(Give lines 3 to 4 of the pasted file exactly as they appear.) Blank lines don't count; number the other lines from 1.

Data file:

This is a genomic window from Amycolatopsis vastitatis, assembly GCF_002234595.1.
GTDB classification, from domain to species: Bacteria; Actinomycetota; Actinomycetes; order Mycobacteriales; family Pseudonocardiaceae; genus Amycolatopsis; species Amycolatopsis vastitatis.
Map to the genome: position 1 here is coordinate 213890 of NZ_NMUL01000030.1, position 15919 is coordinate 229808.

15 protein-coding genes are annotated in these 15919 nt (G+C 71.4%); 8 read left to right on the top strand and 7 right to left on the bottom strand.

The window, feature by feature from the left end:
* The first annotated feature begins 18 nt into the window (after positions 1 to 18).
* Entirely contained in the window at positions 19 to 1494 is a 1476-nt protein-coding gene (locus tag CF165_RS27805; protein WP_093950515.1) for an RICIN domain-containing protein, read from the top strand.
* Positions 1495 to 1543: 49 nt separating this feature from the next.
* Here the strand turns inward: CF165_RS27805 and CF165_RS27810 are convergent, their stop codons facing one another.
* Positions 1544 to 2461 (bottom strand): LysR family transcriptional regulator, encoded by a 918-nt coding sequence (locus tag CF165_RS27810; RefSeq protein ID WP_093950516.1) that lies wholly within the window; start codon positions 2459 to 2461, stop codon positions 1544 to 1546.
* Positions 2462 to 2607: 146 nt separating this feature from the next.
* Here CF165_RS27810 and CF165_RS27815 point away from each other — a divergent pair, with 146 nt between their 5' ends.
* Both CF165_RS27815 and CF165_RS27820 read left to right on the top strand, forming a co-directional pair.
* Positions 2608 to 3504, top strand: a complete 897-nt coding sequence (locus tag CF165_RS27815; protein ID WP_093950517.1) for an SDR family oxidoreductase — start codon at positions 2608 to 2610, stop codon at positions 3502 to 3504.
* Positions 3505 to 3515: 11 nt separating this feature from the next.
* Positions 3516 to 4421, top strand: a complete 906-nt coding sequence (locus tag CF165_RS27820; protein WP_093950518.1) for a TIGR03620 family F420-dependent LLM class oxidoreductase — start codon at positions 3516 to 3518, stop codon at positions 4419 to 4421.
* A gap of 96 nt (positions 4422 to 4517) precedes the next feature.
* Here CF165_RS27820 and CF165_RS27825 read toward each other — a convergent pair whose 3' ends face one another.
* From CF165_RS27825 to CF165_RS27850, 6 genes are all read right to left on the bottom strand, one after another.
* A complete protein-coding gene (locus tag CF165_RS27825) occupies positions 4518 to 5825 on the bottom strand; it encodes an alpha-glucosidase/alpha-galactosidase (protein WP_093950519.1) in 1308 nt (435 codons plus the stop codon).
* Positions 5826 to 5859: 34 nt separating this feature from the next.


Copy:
Map to the genome: position 1 here is coordinate 213890 of NZ_NMUL01000030.1, position 15919 is coordinate 229808.

15 protein-coding genes are annotated in these 15919 nt (G+C 71.4%); 8 read left to right on the top strand and 7 right to left on the bottom strand.